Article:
End 22 Years Of Injustice

17 Years Since the Notorious Yoo-Bybee "Torture Memos," the U.S. Still Finds Itself Unable to Successfully Prosecute the Men It Tortured

Jay S. Bybee and John Yoo, who wrote and approved the notorious "torture memos" issued 17 years ago, on August 1, 2002.

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By Andy Worthington, August 4, 2019

August 1 was the 17th anniversary of a particularly grotesque and dispiriting event in modern U.S. history, one that has ramifications that are still being felt today, even though it was completely unnoticed — or ignored — by the U.S. media.

On August 1, 2002, Jay S. Bybee, then the Assistant Attorney General for the Office of Legal Counsel (OLC), the branch of the Justice Department responsible for advising the executive branch on what is, and what is not legal, signed off on two blatantly unlawful memos written by OLC lawyer John Yoo, which attempted to re-define torture, and approved its use on Abu Zubaydah, a prisoner of the "war on terror" that the U.S. declared after the terrorist attacks of September 11, 2001, who was being held in a secret prison — a "black site" — run by the CIA.

The memos remained secret until June 2004, when, in the aftermath of the Abu Ghraib scandal, when photos were leaked of torture in a U.S.-run prison in Iraq, one of the Yoo-Bybee memos was also leaked, provoking widespread disgust, although Yoo and Bybee escaped the criticism unscathed. For his services, Bybee was made a judge on the Ninth Circuit Court of Appeals, while Yoo kept his job as a law professor at the University of Berkeley.

It later emerged that Bybee’s successor, Jack Goldsmith, withdrew the memos, concluding that they contained "cursory and one-sided legal arguments," as he explained in his 2007 book The Terror Presidency, but in 2005 the new head of the OLC, Steven G. Bradbury, once more approved the use of torture via memos that were not released until 2009, under President Obama, when the second Yoo-Bybee was also released.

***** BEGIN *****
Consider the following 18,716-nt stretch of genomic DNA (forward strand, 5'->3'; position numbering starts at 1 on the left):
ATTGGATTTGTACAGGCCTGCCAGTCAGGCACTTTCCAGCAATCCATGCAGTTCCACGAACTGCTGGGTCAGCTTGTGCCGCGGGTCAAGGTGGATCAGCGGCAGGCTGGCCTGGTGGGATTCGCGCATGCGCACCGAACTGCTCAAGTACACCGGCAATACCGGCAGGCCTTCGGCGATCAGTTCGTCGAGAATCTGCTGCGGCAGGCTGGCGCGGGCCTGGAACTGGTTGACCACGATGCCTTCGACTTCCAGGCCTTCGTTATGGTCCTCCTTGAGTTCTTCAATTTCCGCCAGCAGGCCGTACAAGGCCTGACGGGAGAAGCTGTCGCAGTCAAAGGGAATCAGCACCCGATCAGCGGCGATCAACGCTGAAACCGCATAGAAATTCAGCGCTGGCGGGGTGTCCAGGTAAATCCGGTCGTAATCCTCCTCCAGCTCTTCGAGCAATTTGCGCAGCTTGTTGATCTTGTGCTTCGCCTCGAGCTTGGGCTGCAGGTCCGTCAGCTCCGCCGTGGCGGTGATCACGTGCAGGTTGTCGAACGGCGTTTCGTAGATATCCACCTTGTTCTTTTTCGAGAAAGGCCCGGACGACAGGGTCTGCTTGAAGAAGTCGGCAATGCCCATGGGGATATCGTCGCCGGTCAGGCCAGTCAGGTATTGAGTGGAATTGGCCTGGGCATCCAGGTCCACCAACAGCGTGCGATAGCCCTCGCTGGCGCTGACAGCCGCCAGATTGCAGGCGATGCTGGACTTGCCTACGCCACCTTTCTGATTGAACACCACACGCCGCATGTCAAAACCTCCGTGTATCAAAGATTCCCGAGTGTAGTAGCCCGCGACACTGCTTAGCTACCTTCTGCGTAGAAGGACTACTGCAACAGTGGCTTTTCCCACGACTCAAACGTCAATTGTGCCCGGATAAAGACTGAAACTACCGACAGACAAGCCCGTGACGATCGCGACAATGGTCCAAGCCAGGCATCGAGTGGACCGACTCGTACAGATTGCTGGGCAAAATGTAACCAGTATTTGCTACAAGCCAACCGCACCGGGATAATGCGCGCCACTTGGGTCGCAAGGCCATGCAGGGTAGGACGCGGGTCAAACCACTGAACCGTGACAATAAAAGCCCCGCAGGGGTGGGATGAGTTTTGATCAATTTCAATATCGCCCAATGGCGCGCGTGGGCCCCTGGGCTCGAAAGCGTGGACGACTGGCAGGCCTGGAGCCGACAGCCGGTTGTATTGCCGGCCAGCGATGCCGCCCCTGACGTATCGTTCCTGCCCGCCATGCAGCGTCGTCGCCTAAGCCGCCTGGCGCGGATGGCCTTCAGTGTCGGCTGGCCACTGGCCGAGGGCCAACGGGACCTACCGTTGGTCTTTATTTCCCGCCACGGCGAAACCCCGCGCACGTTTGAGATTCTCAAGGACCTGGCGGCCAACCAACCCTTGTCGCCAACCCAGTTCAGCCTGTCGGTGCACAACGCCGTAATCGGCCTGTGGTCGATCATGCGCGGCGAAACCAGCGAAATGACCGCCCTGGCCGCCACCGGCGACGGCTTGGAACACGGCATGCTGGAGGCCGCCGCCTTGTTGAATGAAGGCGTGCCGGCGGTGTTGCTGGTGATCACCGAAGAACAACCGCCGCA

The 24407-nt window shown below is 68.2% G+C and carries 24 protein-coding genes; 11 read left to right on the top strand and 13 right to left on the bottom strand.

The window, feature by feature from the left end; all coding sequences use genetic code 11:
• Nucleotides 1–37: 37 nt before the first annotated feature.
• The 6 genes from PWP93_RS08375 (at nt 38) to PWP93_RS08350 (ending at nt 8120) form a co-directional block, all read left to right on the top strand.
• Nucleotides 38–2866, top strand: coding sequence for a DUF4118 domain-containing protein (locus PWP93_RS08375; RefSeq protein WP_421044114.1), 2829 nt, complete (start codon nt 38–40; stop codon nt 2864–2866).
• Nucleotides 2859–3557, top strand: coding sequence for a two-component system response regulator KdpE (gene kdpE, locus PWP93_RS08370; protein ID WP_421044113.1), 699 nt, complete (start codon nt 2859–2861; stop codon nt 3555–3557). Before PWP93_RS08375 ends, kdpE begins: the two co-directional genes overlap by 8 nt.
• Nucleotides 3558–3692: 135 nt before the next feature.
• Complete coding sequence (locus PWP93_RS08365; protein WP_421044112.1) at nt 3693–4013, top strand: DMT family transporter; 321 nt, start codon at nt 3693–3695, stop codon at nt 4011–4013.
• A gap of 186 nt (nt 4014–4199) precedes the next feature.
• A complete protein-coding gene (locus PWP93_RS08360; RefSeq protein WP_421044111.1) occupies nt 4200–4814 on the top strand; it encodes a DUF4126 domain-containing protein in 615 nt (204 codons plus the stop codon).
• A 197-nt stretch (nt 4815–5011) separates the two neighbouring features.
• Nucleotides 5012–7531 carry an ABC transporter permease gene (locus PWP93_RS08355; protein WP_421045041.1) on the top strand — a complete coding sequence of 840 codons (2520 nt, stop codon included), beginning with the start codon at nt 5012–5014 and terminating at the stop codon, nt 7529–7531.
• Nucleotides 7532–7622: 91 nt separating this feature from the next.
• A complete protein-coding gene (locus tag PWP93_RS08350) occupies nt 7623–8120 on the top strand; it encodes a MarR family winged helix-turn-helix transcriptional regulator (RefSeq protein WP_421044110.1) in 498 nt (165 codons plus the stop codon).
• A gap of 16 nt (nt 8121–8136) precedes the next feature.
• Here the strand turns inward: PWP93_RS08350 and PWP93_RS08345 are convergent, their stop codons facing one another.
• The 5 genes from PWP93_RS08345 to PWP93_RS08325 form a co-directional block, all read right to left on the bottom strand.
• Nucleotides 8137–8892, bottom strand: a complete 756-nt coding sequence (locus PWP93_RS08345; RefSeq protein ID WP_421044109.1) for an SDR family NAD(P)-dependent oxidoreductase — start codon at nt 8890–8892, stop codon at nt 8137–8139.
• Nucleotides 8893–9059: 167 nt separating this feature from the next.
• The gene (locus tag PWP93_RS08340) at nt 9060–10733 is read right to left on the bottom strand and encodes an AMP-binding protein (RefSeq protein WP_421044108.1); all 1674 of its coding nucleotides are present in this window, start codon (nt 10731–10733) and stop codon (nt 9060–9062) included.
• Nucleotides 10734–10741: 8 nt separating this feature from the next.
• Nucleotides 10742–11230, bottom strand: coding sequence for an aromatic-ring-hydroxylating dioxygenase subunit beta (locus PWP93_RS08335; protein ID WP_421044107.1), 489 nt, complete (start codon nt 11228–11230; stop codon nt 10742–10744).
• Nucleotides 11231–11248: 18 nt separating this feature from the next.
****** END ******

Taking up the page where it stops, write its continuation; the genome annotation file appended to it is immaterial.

Elsewhere, journalists began investigating the torture program, first revealing its existence in November 2005, and as the scandal grew the Supreme Court delivered a powerful reminder to the government, in Hamden v. Rumsfeld, in September 2006, that Common Article 3 of the Geneva Conventions, which specifically prohibits torture, and cruel, humiliating and degrading treatment, applied to all prisoners in U.S. custody.

In response, in September 2006, George W. Bush announced that the "black sites," whose existence he had, until that point, strenuously denied, had in fact existed, but were now closed, as the 14 "high-value detainees" who remained in them (of the 119 men, at least, who were held in total) had been transferred to Guantánamo (although it later transpired that some aspect of the "black site" program still existed, as a handful of other prisoners who had been held in some sort of "black site" scenario ended up being transferred to Guantánamo in 2007 and 2008).

While all of this was unfolding, the FBI distanced itself from the torture program, claiming that they had withdrawn their agents from the "black site" where Abu Zubaydah had been held because of concerns about what one agent called the "borderline torture" to which he was being subjected, as was explained in a report about the FBI’s involvement in interrogations that was published by the Justice Department’s Office of the Inspector General in 2008.

In late July, or August 2002 — just before or around the time the "torture memos" were issued — FBI Counterterrorism Assistant Director Pasquale D’Amuro met with Michael Chertoff, who was, at the time, the Assistant Attorney General for the Justice Department’s Criminal Division.